Family MedicineDoctor of Philosophy (PhD)
Where is “home” for you?
I am currently living in Dublin, Ireland.
What is it about your grad program that enables you to thrive and be successful?
Because the coursework can be done online, for all but two weeks in the year, this provides me with the flexibility I need to thrive while living out of town, working, and raising a family.
Describe your research.
I am interested in the role of compassion in the patient-doctor relationship. For my Masters thesis I did a qualitative study interviewing family physicians about their understanding of the role of compassion in their work. The themes that emerged from this work included a definition of compassion in family medicine, a model for the development of compassion in physicians (the Compassion Trichotomy), and a model that describes how physicians determine when to show compassion (the Compassion Barometer). My PhD work will involve validating and developing these models, and exploring their applicability to medical education.
What is your “dream” career?
Being a doctor is my dream career... so in many ways I am already living the dream. However, I also really enjoy teaching and doing research so being an Academic Family Physician is even more exciting and challenging. To make the dream complete I would be able to find the right balance between all these aspects of work and home life as well.
What’s the best advice you could give to someone considering applying to your graduate program?
Although it might at first seem daunting, the course work is the easy stuff .... and it's fun. The biggest challenge is tackling the research. For the research: 1) keep meeting deadlines, and 2) when you miss them, don't lose hope, just set another deadline and it will eventually get done.
What suggestion would you like to share with the Western graduate community?
Everyone who is doing a thesis suffers from procrastination at some point. Remember you are not alone!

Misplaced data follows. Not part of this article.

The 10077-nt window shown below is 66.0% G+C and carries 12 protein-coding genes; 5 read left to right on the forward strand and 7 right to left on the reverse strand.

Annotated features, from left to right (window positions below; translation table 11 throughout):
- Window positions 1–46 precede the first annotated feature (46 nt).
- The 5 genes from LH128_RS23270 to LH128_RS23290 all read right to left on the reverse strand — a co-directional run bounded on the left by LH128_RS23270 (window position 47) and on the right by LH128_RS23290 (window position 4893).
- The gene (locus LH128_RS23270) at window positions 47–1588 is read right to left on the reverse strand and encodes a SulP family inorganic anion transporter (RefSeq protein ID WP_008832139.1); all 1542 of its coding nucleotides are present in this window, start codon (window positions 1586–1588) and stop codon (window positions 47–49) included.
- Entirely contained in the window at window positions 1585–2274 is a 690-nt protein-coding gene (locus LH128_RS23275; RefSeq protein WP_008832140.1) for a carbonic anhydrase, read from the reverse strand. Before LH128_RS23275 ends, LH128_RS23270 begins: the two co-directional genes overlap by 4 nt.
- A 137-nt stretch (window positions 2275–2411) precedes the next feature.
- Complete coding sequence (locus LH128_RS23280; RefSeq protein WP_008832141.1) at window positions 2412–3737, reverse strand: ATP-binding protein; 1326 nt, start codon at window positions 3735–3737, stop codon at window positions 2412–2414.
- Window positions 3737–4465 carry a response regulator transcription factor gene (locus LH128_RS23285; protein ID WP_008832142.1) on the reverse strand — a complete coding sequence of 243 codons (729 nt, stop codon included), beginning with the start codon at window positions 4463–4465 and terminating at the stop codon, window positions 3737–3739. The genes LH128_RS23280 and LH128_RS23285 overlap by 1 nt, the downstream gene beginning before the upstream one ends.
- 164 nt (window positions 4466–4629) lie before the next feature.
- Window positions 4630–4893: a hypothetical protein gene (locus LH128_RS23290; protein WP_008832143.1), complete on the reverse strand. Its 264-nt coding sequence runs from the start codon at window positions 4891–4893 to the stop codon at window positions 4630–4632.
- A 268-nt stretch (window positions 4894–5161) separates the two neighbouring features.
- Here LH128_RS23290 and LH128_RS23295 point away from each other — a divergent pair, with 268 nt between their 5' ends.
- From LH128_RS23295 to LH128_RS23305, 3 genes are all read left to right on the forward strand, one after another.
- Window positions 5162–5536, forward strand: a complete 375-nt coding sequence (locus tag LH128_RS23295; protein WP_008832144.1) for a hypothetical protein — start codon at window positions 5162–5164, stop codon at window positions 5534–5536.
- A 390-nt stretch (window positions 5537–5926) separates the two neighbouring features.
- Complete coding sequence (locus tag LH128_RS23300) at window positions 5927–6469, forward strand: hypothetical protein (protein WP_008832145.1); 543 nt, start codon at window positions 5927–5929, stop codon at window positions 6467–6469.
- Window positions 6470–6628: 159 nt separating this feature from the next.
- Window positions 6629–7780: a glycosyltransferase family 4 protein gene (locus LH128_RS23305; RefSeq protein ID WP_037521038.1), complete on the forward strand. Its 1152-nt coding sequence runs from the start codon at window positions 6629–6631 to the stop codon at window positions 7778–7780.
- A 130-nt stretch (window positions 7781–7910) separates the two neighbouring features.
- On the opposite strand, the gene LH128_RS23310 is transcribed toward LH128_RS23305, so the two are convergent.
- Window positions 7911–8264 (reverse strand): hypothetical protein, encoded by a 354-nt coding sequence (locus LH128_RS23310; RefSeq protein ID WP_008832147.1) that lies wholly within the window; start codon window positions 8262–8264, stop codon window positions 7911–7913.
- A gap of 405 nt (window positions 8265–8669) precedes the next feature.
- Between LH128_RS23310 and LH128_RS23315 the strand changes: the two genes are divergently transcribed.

What one thing would you like people to know about you?
I believe in the great potential of human beings.
Program ContactStacey Bastien (firstname.lastname@example.org)
Department of Family MedicineWestern University
Centre for Public Health and Family Medicine
London, Ontario N6A 5C1
t. 519-661-2111 ext. 89215
The main goal of the PhD is to produce Family Physicians who will be competitive Family Medicine researchers at the highest levels of grantsmenship internationally. The discipline of Family Medicine from a research perspective is at a critical juncture and in order to ensure the future of Family Medicine research PhD trained Family Physicians are fundamental. The PhD will promote an understanding of the theoretical foundations of Family Medicine; the design and conduct of research relevant to the discipline of Family Medicine and a commitment to the advancement of knowledge in the discipline of Family Medicine.
The Own Your Future doctoral professional development program will help you become a career-ready graduate with the skills necessary to excel in your studies and achieve your future goals. By participating in the program, you will assess your own strengths and opportunities for growth, choose what skills you want to enhance during your time at Western, and learn how to articulate the skills you gained in your degree to optimize your future career opportunities. To learn more, visit www.uwo.ca/ownyourfuture.
- 12 Terms (Full-time study)
- Full-time or part-time study
Applicants are encouraged to apply for the following scholarships (if eligible):
- Vanier Canada Graduate Scholarships (Vanier CGS)
- Canadian Institutes of Health Research (CIHR)
- Ontario Graduate Scholarship (OGS)
Tuition and Fees
Tuition and fee schedules (per term) are posted on the Office of the Registrar's website at http://www.registrar.uwo.ca/student_finances/fees_refunds/fee_schedules.html
- B+ average in the undergraduate and master's degree.
- Completion of an MD degree.
- Canadian residency program or 5+ years in a Family Medicine practice if an international student.
- Must currently be practicing Family Medicine in country of residence.
English Language Proficiency
Applicants whose first language is not English must furnish evidence of their proficiency in the use of the English language:
- The Test of English as a Foreign Language (TOEFL). Minimum acceptable score is 550 for the paper and pencil version, 213 for the computer version, or 86 for the internet version with no individual score below 20. [Western's TOEFL ID is 0984].
- The International English Language Testing Service (IELTS Academic). Minimum acceptable score is 6.5 out of 9.
- April 1 - Acceptance notification by June 30